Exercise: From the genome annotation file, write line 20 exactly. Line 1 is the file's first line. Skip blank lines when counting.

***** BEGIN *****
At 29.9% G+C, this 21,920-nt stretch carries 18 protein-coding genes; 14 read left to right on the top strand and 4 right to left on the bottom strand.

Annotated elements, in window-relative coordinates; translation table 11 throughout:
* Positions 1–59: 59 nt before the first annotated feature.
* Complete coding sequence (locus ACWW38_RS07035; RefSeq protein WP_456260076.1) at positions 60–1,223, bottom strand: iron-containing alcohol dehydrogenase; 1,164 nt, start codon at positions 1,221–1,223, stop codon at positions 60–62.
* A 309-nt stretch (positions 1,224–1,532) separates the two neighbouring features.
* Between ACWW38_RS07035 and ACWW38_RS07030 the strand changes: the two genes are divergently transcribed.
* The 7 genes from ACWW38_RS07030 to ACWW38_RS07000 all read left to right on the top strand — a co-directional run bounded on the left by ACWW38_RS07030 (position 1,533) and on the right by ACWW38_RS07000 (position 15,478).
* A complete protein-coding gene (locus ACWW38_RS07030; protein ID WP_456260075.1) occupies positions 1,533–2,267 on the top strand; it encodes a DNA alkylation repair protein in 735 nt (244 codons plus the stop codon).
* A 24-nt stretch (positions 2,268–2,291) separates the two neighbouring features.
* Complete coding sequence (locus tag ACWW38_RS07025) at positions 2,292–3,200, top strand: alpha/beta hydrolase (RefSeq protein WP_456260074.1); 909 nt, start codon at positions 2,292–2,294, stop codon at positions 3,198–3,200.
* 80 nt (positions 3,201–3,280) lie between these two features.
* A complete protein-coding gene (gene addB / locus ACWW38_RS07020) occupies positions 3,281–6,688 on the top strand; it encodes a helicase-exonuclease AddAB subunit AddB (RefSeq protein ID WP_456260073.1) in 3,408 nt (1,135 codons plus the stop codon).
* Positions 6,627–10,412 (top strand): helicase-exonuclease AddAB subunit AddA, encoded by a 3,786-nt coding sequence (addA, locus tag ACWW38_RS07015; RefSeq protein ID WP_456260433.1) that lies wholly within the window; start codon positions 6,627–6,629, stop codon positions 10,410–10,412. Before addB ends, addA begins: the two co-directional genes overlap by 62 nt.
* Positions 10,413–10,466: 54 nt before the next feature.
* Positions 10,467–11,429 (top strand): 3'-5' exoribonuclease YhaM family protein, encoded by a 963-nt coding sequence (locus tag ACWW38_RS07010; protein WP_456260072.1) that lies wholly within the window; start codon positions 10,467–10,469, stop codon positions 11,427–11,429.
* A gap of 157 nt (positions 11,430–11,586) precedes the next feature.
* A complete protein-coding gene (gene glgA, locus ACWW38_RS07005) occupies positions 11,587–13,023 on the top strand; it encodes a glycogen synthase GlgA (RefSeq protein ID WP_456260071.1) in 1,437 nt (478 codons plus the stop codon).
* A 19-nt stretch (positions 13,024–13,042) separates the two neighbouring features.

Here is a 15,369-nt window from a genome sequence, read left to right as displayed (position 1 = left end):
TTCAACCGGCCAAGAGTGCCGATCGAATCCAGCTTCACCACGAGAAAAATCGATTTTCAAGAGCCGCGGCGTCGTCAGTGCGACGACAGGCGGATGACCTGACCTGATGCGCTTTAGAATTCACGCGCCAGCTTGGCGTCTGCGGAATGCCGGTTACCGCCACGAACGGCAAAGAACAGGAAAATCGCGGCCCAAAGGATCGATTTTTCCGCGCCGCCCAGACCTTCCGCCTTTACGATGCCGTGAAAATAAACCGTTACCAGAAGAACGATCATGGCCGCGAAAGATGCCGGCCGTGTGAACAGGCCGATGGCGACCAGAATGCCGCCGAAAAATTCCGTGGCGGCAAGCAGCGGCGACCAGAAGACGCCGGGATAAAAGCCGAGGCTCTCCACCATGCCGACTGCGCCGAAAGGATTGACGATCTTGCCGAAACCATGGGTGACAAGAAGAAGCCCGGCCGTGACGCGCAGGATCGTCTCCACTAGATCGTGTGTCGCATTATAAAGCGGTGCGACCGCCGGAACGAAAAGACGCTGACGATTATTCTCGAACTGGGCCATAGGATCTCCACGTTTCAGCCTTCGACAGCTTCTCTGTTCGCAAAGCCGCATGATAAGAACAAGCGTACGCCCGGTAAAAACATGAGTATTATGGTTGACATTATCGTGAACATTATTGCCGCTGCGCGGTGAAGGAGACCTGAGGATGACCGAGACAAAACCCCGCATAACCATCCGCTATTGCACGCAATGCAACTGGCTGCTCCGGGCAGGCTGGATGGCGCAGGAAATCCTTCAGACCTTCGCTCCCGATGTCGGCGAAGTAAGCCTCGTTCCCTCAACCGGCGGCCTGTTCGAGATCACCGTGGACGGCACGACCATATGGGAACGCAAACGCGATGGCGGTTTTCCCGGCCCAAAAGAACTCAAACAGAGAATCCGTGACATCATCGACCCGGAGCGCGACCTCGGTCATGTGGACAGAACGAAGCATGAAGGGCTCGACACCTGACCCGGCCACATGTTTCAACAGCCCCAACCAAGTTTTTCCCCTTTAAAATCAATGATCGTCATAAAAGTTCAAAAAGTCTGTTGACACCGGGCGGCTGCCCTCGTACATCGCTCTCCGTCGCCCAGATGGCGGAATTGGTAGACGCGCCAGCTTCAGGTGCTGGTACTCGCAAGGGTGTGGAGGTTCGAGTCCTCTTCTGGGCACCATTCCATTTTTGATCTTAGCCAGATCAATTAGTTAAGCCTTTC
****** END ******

TTCAACCGGCCAAGAGTGCCGATCGAATCCAGCTTCACCACGAGAAAAATCGATTTTCAAGAGCCGCGGCGTCGTCAGTGCGACGACAGGCGGATGACCTGACCTGATGCGCTTTAGAATTCACGCGCCAGCTTGGCGTCTGCGGAATGCCGGTTACCGCCACGAACGGCAAAGAACAGGAAAATCGCGGCCCAAAGGATCGATTTTTCCGCGCCGCCCAGACCTTCCGCCTTTACGATGCCGTGAAAATAAACCGTTACCAGAAGAACGATCATGGCCGCGAAAGATGCCGGCCGTGTGAACAGGCCGATGGCGACCAGAATGCCGCCGAAAAATTCCGTGGCGGCAAGCAGCGGCGACCAGAAGACGCCGGGATAAAAGCCGAGGCTCTCCACCATGCCGACTGCGCCGAAAGGATTGACGATCTTGCCGAAACCATGGGTGACAAGAAGAAGCCCGGCCGTGACGCGCAGGATCGTCTCCACTAGATCGTGTGTCGCATTATAAAGCGGTGCGACCGCCGGAACGAAAAGACGCTGACGATTATTCTCGAACTGGGCCATAGGATCTCCACGTTTCAGCCTTCGACAGCTTCTCTGTTCGCAAAGCCGCATGATAAGAACAAGCGTACGCCCGGTAAAAACATGAGTATTATGGTTGACATTATCGTGAACATTATTGCCGCTGCGCGGTGAAGGAGACCTGAGGATGACCGAGACAAAACCCCGCATAACCATCCGCTATTGCACGCAATGCAACTGGCTGCTCCGGGCAGGCTGGATGGCGCAGGAAATCCTTCAGACCTTCGCTCCCGATGTCGGCGAAGTAAGCCTCGTTCCCTCAACCGGCGGCCTGTTCGAGATCACCGTGGACGGCACGACCATATGGGAACGCAAACGCGATGGCGGTTTTCCCGGCCCAAAAGAACTCAAACAGAGAATCCGTGACATCATCGACCCGGAGCGCGACCTCGGTCATGTGGACAGAACGAAGCATGAAGGGCTCGACACCTGACCCGGCCACATGTTTCAACAGCCCCAACCAAGTTTTTCCCCTTTAAAATCAATGATCGTCATAAAAGTTCAAAAAGTCTGTTGACACCGGGCGGCTGCCCTCGTACATCGCTCTCCGTCGCCCAGATGGCGGAATTGGTAGACGCGCCAGCTTCAGGTGCTGGTACTCGCAAGGGTGTGGAGGTTCGAGTCCTCTTCTGGGCACCATTCCATTTTTGATCTTAGCCAGATCAATTAGTTAAGCCTTTC